“There are a number of reasons to go this route,” Hanlin said, “such as taking classes that won’t fit into the regular schedule, working during the day or just failing to succeed in a traditional classroom.”

Overall, Hanlin is focusing on addressing the social, emotional and behavioral needs of all students, to build a foundation for learning and to provide extra support and increase the likelihood students will be able to finish school and graduating.

“Our request this year to the county for funding above Maintenance Of Effort was primarily focused on addressing those needs,” Hanlin said. “In fact, I believe our success in getting more than MOE is because we have a plan and can say specifically why we need it.”

Hanlin hopes to hire more social workers, a new mental health coordinator, more guidance counselors, psychologists and home-school liaisons who work to improve home-school communication.

Teacher retention

Recruiting and retaining a high-performing workforce is key to reaching student achievement goals.

“We have placed an emphasis on recruiting minorities into all positions, including teaching,” she said. “We have been recruiting at historically black colleges last couple of years, and in the last couple of years doing recruitment fairs locally, starting early and working with both University of Maryland Eastern Shore and Salisbury University to make sure they know our needs.”

To retain quality teachers, Hanlin said the system has developed a mentoring program for teachers, and will be emphasizing that this year. Aaron Deal, former Maryland State Teacher of the Year, is coordinating the mentoring effort.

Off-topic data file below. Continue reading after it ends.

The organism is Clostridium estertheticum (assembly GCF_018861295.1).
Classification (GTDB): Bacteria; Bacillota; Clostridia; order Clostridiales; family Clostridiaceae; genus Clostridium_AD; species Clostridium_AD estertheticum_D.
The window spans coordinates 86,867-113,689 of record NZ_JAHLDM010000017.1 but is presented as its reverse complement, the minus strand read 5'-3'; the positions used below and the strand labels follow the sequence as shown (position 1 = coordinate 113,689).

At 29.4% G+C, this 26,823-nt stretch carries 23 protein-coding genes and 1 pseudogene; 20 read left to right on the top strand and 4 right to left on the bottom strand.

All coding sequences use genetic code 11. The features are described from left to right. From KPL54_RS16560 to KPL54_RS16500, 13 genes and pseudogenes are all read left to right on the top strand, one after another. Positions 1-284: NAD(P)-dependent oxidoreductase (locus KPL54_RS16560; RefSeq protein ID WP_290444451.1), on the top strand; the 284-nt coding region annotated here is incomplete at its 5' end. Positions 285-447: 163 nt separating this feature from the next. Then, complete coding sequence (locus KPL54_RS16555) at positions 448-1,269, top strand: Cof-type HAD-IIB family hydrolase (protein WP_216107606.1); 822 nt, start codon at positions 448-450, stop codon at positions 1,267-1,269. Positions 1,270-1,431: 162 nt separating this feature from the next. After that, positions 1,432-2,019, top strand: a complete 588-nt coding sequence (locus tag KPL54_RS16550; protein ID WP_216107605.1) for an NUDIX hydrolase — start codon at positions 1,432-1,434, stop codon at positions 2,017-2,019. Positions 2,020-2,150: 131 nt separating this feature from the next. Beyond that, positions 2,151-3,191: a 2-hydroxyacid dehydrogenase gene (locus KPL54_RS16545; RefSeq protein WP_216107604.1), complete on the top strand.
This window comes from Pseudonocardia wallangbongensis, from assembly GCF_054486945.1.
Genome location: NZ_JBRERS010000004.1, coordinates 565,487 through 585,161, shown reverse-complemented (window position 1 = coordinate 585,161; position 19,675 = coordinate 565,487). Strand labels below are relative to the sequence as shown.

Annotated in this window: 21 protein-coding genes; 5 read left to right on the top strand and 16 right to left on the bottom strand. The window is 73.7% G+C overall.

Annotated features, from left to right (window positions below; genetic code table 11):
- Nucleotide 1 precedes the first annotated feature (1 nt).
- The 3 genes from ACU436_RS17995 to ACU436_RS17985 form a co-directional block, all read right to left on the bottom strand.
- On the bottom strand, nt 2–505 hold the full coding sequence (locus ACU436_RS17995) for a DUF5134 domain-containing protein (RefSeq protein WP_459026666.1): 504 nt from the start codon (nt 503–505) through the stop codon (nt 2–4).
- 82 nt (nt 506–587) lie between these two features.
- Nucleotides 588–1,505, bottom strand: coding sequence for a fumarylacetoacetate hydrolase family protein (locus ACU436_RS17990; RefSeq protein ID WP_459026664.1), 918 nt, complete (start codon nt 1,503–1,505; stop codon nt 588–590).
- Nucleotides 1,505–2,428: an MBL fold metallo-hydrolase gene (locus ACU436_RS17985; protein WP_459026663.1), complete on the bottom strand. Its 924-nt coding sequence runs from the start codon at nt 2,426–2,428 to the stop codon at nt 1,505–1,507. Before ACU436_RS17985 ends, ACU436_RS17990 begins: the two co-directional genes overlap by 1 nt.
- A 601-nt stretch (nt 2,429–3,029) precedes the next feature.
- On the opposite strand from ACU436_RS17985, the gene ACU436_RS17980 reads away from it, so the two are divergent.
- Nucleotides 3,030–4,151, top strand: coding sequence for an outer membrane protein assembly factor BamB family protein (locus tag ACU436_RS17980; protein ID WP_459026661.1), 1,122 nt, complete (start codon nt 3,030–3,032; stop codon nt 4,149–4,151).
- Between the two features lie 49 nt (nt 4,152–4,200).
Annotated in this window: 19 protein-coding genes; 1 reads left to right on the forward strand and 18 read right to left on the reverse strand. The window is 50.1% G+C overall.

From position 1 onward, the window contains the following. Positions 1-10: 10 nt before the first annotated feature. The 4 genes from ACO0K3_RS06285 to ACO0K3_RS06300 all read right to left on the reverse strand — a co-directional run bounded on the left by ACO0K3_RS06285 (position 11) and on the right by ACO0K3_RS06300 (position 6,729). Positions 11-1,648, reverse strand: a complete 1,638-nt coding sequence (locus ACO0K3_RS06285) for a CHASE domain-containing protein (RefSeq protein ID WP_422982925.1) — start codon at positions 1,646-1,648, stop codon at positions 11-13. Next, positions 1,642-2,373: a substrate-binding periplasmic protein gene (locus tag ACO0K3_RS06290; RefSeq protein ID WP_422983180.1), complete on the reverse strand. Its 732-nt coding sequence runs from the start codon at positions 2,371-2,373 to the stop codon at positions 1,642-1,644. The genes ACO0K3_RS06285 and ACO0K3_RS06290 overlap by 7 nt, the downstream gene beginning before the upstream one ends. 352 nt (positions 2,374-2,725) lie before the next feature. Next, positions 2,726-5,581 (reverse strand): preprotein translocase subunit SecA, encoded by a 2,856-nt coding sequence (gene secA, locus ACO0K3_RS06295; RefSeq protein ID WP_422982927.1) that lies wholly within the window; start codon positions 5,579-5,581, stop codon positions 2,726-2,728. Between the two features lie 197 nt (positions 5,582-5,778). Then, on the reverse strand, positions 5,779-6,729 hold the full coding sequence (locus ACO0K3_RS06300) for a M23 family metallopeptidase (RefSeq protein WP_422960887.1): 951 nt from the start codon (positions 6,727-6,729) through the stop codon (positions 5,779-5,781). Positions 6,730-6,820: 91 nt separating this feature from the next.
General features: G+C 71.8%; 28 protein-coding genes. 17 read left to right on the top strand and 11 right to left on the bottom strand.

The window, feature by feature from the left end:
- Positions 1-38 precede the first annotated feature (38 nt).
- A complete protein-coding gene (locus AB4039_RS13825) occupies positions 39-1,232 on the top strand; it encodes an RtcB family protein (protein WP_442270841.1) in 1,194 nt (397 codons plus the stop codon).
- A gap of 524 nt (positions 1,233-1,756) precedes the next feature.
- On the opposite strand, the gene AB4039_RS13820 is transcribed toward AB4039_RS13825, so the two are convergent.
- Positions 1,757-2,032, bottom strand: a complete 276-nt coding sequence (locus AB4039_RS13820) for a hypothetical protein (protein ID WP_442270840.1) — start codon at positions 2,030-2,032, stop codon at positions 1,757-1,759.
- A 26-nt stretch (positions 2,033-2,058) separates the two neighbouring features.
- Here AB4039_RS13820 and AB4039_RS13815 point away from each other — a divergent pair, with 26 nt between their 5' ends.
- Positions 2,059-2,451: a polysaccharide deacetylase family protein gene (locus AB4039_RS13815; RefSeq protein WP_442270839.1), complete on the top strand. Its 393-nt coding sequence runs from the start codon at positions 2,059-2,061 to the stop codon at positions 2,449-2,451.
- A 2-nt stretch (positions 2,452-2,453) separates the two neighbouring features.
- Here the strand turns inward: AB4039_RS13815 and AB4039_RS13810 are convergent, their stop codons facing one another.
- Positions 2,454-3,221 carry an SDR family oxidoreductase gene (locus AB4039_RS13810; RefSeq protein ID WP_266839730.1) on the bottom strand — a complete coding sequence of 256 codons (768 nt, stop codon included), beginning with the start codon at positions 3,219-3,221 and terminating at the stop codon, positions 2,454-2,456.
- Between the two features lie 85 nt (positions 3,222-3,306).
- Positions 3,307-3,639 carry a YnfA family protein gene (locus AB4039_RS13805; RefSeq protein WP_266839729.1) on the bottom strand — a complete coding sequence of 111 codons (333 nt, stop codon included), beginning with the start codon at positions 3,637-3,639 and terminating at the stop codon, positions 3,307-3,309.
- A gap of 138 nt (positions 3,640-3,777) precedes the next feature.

“We are doing everything we can do to keep in touch with new teachers, to find out what they need in terms of support to make them comfortable staying here,” Hanlin said. “We need to do better. Having a consistent workforce helps maintain the momentum for student achievement.”

It’s paying off already.

“Looking at next cohort, which was hired for the 2016-17 school year, we are at about 14 percent,” Hanlin said. The goal for Imagine 2022 was to reduce it from more than 20 percent to, at most, 15 percent.

School construction update

Beaver Run Elementary: Still in the design phase, this project involves constructing a new school on the same property on Old Ocean City Road. The old building will remain in place so students will not need to move to a temporary site and only move when the new building is completed.

Mardela Middle and High: This project is in very early stages but moving forward with feasibility studies. The Building Commission and the Board of Education selected Option 3, which will use the existing footprint but expand upon it.

Other projects

Safety: The system is working to ensure all schools have secure vestibules. Wicomico Middle, Mardela, and Pinehurst and Pemberton elementary schools were completed this summer.

One thing important to board members was completion of the tennis courts and track at Wi-Hi.

Delmar Elementary and Parkside High are no longer open-plan buildings; classrooms now have doors. Delmar Elementary has an elevator.


Wicomico hired 118 new teachers, counselors and psychologists, with more openings to fill. One reason for this is the system received funding from Blueprint for Maryland’s Future, legislation that came out of the Kirwan Commission for kindergarten and community schools, thereby creating new teacher positions.

This year’s back to school speaker was Ron Clark, known as America’s Educator. He is a Disney Teacher of the Year. The Delmarva Education Foundation, Community Foundation of the Eastern Shore and Peninsula Regional Medical Center all contributed to fund this.

This August, he ran a workshop for school staffers and 172 people attended. Attendees said it was the best professional development session ever.

“He is a classroom teacher. I visited Atlanta to meet him,” said Donna Hanlin, superintendent of Wicomico Schools. “In essence, he is about expectations for students. If you raise expectations, they will rise to the challenge. Educators should teach to the smartest students in the room.”